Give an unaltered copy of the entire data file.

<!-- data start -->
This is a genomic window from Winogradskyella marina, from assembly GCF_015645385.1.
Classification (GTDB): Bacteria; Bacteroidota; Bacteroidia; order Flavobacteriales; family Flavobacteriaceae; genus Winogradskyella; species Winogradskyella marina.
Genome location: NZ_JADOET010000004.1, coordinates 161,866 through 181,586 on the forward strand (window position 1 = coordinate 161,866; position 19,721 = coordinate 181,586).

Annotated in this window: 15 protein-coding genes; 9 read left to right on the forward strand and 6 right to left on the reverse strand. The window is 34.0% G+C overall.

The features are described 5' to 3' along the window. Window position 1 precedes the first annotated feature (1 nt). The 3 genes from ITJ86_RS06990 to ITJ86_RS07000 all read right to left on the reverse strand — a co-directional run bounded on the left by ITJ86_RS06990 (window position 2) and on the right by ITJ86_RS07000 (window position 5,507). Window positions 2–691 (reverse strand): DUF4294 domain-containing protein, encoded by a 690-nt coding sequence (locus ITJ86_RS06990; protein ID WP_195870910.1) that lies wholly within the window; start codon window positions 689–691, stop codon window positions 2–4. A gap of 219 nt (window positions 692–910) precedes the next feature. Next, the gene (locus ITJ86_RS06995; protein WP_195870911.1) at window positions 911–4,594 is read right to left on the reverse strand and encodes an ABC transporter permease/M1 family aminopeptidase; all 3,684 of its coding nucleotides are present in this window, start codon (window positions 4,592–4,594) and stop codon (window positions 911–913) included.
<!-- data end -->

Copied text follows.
This is a genomic window from Winogradskyella marina, from assembly GCF_015645385.1.
Classification (GTDB): Bacteria; Bacteroidota; Bacteroidia; order Flavobacteriales; family Flavobacteriaceae; genus Winogradskyella; species Winogradskyella marina.
Genome location: NZ_JADOET010000004.1, coordinates 161,866 through 181,586 on the forward strand (window position 1 = coordinate 161,866; position 19,721 = coordinate 181,586).

Annotated in this window: 15 protein-coding genes; 9 read left to right on the forward strand and 6 right to left on the reverse strand. The window is 34.0% G+C overall.

The features are described 5' to 3' along the window. Window position 1 precedes the first annotated feature (1 nt). The 3 genes from ITJ86_RS06990 to ITJ86_RS07000 all read right to left on the reverse strand — a co-directional run bounded on the left by ITJ86_RS06990 (window position 2) and on the right by ITJ86_RS07000 (window position 5,507). Window positions 2–691 (reverse strand): DUF4294 domain-containing protein, encoded by a 690-nt coding sequence (locus ITJ86_RS06990; protein ID WP_195870910.1) that lies wholly within the window; start codon window positions 689–691, stop codon window positions 2–4. A gap of 219 nt (window positions 692–910) precedes the next feature. Next, the gene (locus ITJ86_RS06995; protein WP_195870911.1) at window positions 911–4,594 is read right to left on the reverse strand and encodes an ABC transporter permease/M1 family aminopeptidase; all 3,684 of its coding nucleotides are present in this window, start codon (window positions 4,592–4,594) and stop codon (window positions 911–913) included.